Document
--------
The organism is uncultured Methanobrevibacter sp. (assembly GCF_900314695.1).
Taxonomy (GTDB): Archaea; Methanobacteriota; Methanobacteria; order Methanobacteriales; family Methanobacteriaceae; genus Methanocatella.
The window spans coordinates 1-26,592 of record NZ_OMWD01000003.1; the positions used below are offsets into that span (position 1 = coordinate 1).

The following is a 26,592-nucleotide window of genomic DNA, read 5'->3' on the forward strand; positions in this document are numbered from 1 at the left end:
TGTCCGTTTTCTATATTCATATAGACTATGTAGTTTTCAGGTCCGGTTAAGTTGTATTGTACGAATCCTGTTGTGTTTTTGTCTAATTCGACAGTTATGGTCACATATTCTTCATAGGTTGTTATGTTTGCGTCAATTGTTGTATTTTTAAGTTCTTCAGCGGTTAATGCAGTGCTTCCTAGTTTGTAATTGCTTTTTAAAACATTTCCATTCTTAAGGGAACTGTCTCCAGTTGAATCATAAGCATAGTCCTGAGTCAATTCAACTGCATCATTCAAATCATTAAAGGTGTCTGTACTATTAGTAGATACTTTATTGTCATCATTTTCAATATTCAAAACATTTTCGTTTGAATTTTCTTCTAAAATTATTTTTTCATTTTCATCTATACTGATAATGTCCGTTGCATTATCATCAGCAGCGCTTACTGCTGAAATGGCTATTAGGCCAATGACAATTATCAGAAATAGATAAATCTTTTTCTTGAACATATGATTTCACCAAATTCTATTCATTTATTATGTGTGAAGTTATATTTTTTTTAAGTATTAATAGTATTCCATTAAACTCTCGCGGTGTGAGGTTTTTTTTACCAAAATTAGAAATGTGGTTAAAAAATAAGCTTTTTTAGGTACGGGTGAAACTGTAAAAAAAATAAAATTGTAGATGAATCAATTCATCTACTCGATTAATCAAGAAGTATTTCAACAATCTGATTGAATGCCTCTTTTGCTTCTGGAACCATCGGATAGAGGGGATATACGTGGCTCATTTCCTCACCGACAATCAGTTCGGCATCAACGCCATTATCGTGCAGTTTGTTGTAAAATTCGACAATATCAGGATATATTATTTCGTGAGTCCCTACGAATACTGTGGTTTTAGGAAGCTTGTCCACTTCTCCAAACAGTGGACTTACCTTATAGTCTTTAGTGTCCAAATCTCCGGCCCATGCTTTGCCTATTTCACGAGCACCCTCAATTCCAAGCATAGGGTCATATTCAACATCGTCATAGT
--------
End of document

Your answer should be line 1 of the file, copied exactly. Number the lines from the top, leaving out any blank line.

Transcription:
The organism is uncultured Methanobrevibacter sp. (assembly GCF_900314695.1).